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Sells power and plant business for $375 million in cash that will be used to cut its debt to about $100 million
July 7, 2004
Marconi Corp. plc (Nasdaq: MRCIY; London: MONI) has sold off the last of its non-core activities, its Outside Plant & Power business, for $375 million in cash (see Marconi Sells Power Business).
The North American business, which provides equipment such as street cabinets, equipment racks, and power units to operators, counted a number of Tier 1 U.S. carriers among its customers, with Sprint Corp. (NYSE: FON) being one of its largest, according to a Marconi spokesman. The new owner is Emerson Electric Co., which will also take on pension and retirement liabilities worth a further $31 million.
Marconi will use the cash proceeds to cut yet more of its debt. The sale of its North American access equipment unit to Advanced Fibre Communications Inc. (AFC) (Nasdaq: AFCI) earlier this year helped to close off its short-term debt (see ... And Helps Marconi Cut Its Debt). Following the Emerson deal, Marconi will have just $104 million, or about £56 million, of its long-term debt left to pay down. When it came out of restructuring in May 2003, Marconi had £788 million of short- and long-term debt (see What's Next for Marconi?).
The sale announcement gave Marconi's share price a boost on the London Stock Exchange as it jumped 12.5 pence, nearly 2 percent, to 687 pence.
As with the sale of its access equipment business, Marconi has sold a business unit that was improving. The unit had sales of about £209 million ($387 million) in the year ended March 31, 2004, and an operating profit of £14 million ($26 million). Marconi spokesman David Beck says the unit was "on an upwards curve," and that allowed the company to get the sort of price it was looking for, at more than one times sales.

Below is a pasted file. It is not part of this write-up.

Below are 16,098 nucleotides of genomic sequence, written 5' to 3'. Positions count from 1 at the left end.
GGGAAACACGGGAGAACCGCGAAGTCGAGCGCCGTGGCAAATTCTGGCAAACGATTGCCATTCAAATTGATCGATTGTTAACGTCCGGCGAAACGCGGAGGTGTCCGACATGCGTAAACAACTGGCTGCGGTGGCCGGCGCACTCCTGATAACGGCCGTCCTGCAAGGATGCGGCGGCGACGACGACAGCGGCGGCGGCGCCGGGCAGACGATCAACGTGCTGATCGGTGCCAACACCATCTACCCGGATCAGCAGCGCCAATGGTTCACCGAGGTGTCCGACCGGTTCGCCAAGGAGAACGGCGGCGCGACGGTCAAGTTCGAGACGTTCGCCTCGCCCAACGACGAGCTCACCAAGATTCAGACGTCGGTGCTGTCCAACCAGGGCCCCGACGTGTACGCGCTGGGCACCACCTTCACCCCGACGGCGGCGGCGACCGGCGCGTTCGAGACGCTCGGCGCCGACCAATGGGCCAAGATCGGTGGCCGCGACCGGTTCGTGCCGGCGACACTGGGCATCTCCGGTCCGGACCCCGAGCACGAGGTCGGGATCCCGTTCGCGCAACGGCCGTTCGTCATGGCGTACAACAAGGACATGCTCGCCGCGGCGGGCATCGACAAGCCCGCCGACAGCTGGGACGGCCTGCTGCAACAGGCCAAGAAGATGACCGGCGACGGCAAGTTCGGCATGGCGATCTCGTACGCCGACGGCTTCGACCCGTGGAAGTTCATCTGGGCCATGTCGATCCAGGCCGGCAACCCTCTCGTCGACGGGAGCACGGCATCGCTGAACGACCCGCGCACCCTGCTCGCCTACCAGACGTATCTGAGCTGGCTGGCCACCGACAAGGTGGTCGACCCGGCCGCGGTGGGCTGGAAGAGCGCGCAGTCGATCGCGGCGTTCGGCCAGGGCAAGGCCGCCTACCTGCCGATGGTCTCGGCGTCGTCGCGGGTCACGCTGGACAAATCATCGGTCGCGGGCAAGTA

"The logic for having this business was greater when we were selling Sonet gear, but we haven't been in that market for about three years now. We didn't have to sell, and were only going to do so if we got a good price, which we have."
And Beck rejects the notion that the sale will cut off a pipeline into the big North American carriers, there being no history of telecom equipment sales linked to contracts won by the plant and power unit. "The procurement process is done in a completely different way," he notes, insisting that the sale of the unit will have no impact on Marconi's remaining lines of business.
Beck adds that there are no plans to sell any further parts of Marconi, and that the vendor is now in "a net cash positive position" that will be improved by the further reduction of its debt. Now it aims to become debt free by paying off the remaining chunk of its senior notes using its cash reserves, which are likely to be in the region of £300 million ($556 million) when Marconi provides a trading update next Thursday (July 15).
This all spells good news for the current management team, who are due some ripe bonuses as a result of the debt reductions and current capitalization (see Marconi Execs Collect on Turnaround). In addition, Marconi is securing lucrative new deals and even launching new products (see BT Renews $656M Marconi Deal, Marconi Scales Down Its Edge, Marconi Lands Telstra Deal, Marconi Softswitches With BT, Marconi Lands $33M Contract, and Belgacom Upgrades With Marconi).
But it's unlikely to do much for the humor of the former shareholders, many of whom lost their shirts when they were handed just 0.5 percent of the new equity when Marconi returned to the financial markets last year.
— Ray Le Maistre, International Editor, Boardwatch
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